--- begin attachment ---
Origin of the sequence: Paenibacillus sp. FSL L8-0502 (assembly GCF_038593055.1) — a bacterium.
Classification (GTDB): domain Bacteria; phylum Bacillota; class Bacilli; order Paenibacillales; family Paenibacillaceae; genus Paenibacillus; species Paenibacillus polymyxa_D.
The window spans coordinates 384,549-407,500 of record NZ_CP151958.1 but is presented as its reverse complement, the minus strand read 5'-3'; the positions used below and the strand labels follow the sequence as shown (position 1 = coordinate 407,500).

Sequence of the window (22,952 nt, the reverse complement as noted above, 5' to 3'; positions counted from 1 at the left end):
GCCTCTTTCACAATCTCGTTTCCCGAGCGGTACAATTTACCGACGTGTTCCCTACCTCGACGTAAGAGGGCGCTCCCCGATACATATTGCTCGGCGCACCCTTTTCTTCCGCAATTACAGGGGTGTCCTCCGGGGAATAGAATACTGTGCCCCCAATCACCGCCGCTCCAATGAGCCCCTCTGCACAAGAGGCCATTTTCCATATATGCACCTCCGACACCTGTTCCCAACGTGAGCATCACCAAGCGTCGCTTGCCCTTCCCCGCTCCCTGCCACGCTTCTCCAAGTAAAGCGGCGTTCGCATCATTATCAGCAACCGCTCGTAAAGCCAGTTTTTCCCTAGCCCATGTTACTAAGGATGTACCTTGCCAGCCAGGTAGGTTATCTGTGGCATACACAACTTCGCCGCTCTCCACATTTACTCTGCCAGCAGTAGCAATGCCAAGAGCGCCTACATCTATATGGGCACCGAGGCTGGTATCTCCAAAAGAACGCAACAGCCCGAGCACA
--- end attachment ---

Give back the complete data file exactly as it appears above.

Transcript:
Origin of the sequence: Paenibacillus sp. FSL L8-0502 (assembly GCF_038593055.1) — a bacterium.
Classification (GTDB): domain Bacteria; phylum Bacillota; class Bacilli; order Paenibacillales; family Paenibacillaceae; genus Paenibacillus; species Paenibacillus polymyxa_D.
The window spans coordinates 384,549-407,500 of record NZ_CP151958.1 but is presented as its reverse complement, the minus strand read 5'-3'; the positions used below and the strand labels follow the sequence as shown (position 1 = coordinate 407,500).

Sequence of the window (22,952 nt, the reverse complement as noted above, 5' to 3'; positions counted from 1 at the left end):
GCCTCTTTCACAATCTCGTTTCCCGAGCGGTACAATTTACCGACGTGTTCCCTACCTCGACGTAAGAGGGCGCTCCCCGATACATATTGCTCGGCGCACCCTTTTCTTCCGCAATTACAGGGGTGTCCTCCGGGGAATAGAATACTGTGCCCCCAATCACCGCCGCTCCAATGAGCCCCTCTGCACAAGAGGCCATTTTCCATATATGCACCTCCGACACCTGTTCCCAACGTGAGCATCACCAAGCGTCGCTTGCCCTTCCCCGCTCCCTGCCACGCTTCTCCAAGTAAAGCGGCGTTCGCATCATTATCAGCAACCGCTCGTAAAGCCAGTTTTTCCCTAGCCCATGTTACTAAGGATGTACCTTGCCAGCCAGGTAGGTTATCTGTGGCATACACAACTTCGCCGCTCTCCACATTTACTCTGCCAGCAGTAGCAATGCCAAGAGCGCCTACATCTATATGGGCACCGAGGCTGGTATCTCCAAAAGAACGCAACAGCCCGAGCACA